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Thursday, September 15, 2011

Obama Vows To Protect Social Security & Medicare: 2008 Campaign Promises!

Obama to shield Social Security in deficit-reduction

President Barack Obama will shield Social Security from cuts in his new deficit-reduction plan, the White House said Thursday, pulling back on a key concession from his failed “grand bargain” negotiations with House Speaker John Boehner.

“The president’s recommendation for deficit reduction will not include any changes to Social Security because, as the president has consistently said, he does not believe that Social Security is a driver of our near and medium term deficits,” White House spokeswoman Amy Brundage said in a statement. “He believes that both parties need to work together on a parallel track to strengthen Social Security for future generations rather than taking a piecemeal approach as part of a deficit reduction plan.”

Obama’s decision means changes to the inflation calculator for Social Security will not be in the package, according to the White House.

It also will allow him to avoid a clash with his Democratic base over the popular retirement program at a time when he needs their support more than ever, both to push for his $447 billion jobs program and to buck up his lagging poll numbers.

Medicare could be a different story, though, as the White House revisits some unpopular ideas from the talks with Boehner (R-Ohio).

Obama angered Democrats when he agreed to slice more than $250 billion from Medicare, in part by gradually raising the eligibility age from 65 to 67 and hiking premiums for wealthier recipients. Those ideas remain under discussion, according to officials familiar with the White House deliberations, but progressives have been pressing the White House to avoid addressing Medicare all together.

The president’s political challenge is acute. He has pledged repeatedly to offer a “very specific” plan Monday, but that means touching popular entitlement programs, infuriating his Democratic base and diverting attention once again from his jobs push.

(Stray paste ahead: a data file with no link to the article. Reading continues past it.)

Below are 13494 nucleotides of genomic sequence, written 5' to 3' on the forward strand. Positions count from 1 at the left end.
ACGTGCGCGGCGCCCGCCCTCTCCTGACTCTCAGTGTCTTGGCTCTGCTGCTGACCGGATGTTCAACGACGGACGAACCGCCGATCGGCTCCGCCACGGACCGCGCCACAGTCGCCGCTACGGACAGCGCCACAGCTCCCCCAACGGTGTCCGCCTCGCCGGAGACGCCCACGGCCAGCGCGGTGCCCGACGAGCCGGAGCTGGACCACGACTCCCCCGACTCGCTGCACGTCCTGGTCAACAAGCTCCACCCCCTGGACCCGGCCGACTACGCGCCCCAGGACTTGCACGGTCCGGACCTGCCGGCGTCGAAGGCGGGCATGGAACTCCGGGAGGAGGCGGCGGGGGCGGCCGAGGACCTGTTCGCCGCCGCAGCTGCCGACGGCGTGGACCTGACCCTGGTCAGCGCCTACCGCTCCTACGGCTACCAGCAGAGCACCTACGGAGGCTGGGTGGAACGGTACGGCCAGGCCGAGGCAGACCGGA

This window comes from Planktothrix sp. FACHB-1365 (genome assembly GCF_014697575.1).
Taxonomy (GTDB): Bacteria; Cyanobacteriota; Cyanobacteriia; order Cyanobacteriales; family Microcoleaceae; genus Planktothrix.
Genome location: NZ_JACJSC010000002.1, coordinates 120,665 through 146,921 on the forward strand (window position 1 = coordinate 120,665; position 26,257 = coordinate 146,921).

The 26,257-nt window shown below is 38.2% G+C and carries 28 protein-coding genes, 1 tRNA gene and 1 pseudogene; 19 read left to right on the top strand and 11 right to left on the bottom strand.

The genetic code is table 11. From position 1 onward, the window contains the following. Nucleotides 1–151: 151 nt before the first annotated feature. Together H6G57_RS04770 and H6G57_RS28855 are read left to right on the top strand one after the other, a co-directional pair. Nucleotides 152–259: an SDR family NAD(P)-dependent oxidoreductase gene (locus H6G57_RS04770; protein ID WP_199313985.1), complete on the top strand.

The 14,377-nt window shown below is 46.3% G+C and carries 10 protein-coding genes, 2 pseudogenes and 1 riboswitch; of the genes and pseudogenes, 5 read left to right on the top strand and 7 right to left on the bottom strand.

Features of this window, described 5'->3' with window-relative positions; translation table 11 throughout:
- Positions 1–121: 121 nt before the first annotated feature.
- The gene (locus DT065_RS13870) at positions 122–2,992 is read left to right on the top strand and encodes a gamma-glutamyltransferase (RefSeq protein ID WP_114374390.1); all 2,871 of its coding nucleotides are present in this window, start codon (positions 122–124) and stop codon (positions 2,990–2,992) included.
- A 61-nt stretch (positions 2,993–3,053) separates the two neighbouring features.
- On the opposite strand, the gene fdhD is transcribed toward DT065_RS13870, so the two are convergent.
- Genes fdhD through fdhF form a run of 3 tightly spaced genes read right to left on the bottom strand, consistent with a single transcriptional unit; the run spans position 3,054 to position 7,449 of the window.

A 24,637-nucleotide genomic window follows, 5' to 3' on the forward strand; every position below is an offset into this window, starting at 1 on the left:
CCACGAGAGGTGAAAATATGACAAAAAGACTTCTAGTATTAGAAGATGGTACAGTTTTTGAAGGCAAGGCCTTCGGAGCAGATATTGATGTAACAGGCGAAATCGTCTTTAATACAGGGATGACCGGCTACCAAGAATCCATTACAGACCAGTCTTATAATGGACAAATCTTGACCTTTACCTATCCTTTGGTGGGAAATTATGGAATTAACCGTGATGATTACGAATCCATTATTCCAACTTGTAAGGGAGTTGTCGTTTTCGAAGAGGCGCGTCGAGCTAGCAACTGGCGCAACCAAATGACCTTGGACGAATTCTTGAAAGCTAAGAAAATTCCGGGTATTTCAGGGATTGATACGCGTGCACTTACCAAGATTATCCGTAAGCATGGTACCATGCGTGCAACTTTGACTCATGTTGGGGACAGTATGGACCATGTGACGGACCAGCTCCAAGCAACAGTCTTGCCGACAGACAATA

Senior administration officials said this week that the deficit plan would not resemble a legislative compromise. Instead, it would follow the framework Obama released in April, a proposal that detailed only in broad strokes how he would cut $4 trillion over 12 years. It did not include specific recommendations on Medicare, Medicaid and Social Security.

Only a few weeks ago, the White House had signaled that Obama could endorse some controversial deficit-cutting measures that he had previously backed only behind closed doors, the officials said.

As part of those talks, Obama and Boehner decided that Congress would make changes to Social Security that boosted its solvency. They also agreed to modify the inflation calculator — a move that Democratic critics cast as a benefits cut.

If he sidesteps the most divisive issues, Obama would face a fresh wave of criticism from Republicans, who have needled him for months to go on the record with his plan — a bid to draw him into the entitlement debate, which has stung the GOP after it passed a budget phasing out traditional Medicare.

Presenting his $447 billion jobs bill to a joint session of Congress last Thursday, Obama said his deficit reduction plan would be “ambitious.”

“It’s a balanced plan that would reduce the deficit by making additional spending cuts, by making modest adjustments to health care programs like Medicare and Medicaid, and by reforming our tax code in a way that asks the wealthiest Americans and biggest corporations to pay their fair share,” Obama said.

The president is also likely to renew his call to raise new revenues by increasing taxes on high-end earners and overhauling the tax code. Before the “grand bargain” talks fell apart, Boehner and Obama agreed to raise $800 billion in new revenues over the next decade.

The Wall Street Journal and The Washington Post first reported details of the emerging deficit plan.

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Sources: Americas Future, Politico, Youtube, Google Maps

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